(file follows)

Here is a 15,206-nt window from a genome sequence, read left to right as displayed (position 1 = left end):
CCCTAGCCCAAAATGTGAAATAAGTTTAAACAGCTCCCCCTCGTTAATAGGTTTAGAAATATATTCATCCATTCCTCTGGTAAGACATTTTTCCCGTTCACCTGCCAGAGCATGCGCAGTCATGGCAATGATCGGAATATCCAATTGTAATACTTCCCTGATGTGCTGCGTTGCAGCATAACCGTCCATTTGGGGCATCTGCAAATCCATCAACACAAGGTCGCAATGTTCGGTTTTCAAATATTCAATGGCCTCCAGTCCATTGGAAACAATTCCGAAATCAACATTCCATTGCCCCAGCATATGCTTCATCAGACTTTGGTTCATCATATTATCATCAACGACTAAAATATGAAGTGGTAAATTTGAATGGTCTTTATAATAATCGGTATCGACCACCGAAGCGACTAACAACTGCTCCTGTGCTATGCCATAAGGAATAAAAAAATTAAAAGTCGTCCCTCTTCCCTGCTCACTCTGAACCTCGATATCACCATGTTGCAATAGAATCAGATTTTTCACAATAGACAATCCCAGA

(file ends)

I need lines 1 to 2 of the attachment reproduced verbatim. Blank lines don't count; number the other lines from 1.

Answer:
Here is a 15,206-nt window from a genome sequence, read left to right as displayed (position 1 = left end):
CCCTAGCCCAAAATGTGAAATAAGTTTAAACAGCTCCCCCTCGTTAATAGGTTTAGAAATATATTCATCCATTCCTCTGGTAAGACATTTTTCCCGTTCACCTGCCAGAGCATGCGCAGTCATGGCAATGATCGGAATATCCAATTGTAATACTTCCCTGATGTGCTGCGTTGCAGCATAACCGTCCATTTGGGGCATCTGCAAATCCATCAACACAAGGTCGCAATGTTCGGTTTTCAAATATTCAATGGCCTCCAGTCCATTGGAAACAATTCCGAAATCAACATTCCATTGCCCCAGCATATGCTTCATCAGACTTTGGTTCATCATATTATCATCAACGACTAAAATATGAAGTGGTAAATTTGAATGGTCTTTATAATAATCGGTATCGACCACCGAAGCGACTAACAACTGCTCCTGTGCTATGCCATAAGGAATAAAAAAATTAAAAGTCGTCCCTCTTCCCTGCTCACTCTGAACCTCGATATCACCATGTTGCAATAGAATCAGATTTTTCACAATAGACAATCCCAGA